I expect many more idiocies in the coming years!

  21. As long as it was a bona fide college, you’re ok 😉

    As are they.

    They just can’t stay here indefinitely as some try to do.

  22. Con 45, LD 30, Lab 15. About what many of us predicted, though at the upper end of predictions for the LDs. Nothing for the Tories to be overly concerned about, or Labour really.

  23. True.

    The rest:

    Green 4%
    UKIP 4%
    NHA 1%
    Others (8) 2%

  24. Eleven lost deposits? Should go some way towards offsetting the cost of Cameron’s decision to go early so he can line his own pockets a bit quicker.

  25. 10 I think, unless I missed a candidate (or rather Sky News did as it went to the declaration a bit late). Glad I didn’t watch BBC – they didn’t show either result.

    But yes, 19 lost Deposits today.

    Does it still go to Govt or do the councils get to keep it?

  26. I was just going by what you said, Green, UKIP, NHA and 8 others

  27. Labour will be pleased not to have been squeezed here and to have remained 2% above their 2010 vote share.

  28. Not too surprising in a way given the May 2016 local results. The Labour vote clearly held up in Witney itself (and maybe also Chipping Norton) while the LDs did well and probably outpolled the Tories in areas like Eynsham, Charlbury, Woodstock and possibly Freeland and Hanborough where they’ve done well on and off at a local level since the early 2000s.

    In 2020 I suppose the Tories will edge above 50% again with the LDs reconsolidating their 2005 and 2010 distant 2nd place and Labour staying around 15-18%.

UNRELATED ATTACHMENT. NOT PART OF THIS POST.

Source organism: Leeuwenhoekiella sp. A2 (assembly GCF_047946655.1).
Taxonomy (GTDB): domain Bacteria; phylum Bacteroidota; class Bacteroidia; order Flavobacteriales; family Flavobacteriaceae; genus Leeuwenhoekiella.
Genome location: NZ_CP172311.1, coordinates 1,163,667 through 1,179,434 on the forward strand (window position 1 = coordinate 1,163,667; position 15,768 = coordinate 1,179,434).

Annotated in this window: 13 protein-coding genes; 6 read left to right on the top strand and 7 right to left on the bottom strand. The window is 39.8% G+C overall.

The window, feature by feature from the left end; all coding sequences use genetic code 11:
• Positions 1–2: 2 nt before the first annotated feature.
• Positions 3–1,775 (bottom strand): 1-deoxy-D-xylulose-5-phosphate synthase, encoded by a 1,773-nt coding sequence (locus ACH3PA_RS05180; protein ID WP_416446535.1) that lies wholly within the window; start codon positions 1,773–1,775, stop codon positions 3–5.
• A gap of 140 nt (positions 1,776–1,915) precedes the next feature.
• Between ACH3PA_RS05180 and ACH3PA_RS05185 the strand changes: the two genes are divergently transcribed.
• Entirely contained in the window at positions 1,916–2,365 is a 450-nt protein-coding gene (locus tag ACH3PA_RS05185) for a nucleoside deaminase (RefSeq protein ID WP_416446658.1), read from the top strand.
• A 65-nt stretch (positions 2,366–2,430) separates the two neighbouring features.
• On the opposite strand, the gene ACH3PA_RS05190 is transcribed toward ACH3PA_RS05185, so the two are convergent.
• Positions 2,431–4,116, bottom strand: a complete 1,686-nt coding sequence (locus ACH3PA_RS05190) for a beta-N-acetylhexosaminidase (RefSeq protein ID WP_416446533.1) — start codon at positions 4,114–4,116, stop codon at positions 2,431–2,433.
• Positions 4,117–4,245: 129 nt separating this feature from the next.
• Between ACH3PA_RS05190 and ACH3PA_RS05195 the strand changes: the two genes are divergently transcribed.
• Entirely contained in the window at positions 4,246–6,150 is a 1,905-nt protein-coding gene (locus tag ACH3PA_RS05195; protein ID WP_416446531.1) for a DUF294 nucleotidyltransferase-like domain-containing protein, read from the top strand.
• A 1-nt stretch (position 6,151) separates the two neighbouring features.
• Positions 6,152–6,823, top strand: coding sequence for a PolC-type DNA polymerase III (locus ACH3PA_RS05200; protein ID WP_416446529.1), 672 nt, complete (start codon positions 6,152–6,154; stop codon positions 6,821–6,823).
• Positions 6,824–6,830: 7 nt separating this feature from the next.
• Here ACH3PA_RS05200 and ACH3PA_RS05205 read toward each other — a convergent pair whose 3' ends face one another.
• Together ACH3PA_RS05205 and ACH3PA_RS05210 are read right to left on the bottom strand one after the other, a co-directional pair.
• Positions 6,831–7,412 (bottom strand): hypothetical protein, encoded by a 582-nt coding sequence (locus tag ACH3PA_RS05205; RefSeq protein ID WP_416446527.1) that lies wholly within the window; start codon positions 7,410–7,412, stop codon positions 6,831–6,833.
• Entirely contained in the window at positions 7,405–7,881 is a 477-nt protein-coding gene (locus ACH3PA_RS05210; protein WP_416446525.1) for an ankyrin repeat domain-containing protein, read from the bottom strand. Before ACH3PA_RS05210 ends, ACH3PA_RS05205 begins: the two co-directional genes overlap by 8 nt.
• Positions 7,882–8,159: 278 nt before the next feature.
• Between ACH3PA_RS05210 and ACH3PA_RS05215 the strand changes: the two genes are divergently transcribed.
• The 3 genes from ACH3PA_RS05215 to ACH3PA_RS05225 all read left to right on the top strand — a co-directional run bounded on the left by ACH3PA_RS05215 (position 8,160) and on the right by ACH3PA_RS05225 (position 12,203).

29. In the end all 3 main parties will be satisfied that the large effort they put in achieved the result they wanted. Labour were able to hold their vote through a big defensive action in the last 10 days but their slow start let the Lib Dems establish second place. The Tories also had to mount a big defensive action, with May putting a 3 line whip on MP’s to visit ( which is why she went herself). The lib Dems have shown they are once again a force to be reckoned with in a by-election after a string of dismal results going back before 2010. They will use the swing in future contests (it would win Richmond Park for example), and will be hopeful for the County Councils next May

  30. ANDREW11 – this is only a good result for labour in the context of the most recent national polling (which has been the first set of polls which I think have been genuinely bad for Corbyn). May may still be in something of a ‘honeymoon’ of course, and UKIP’s demise may be favouring the tories more (especially with many UKIP politician’s praising May’s change of direction), but it also suggests that the attempted labour coup probably has caused lasting damage, and this result is merely one small piece of evidence for that narrative.

    The party who will be most disappointed, though, are my own, the Greens. A high-profile candidate with good media exposure, Labour in the problems it is, and with many in the constituency being possible ‘protest voters’, and the share drops to a lost deposit. Not good.

  31. Excellent result for the libdems, though. They must have high hopes of challenging in some of those affluent, south-west seats they lost in 2015.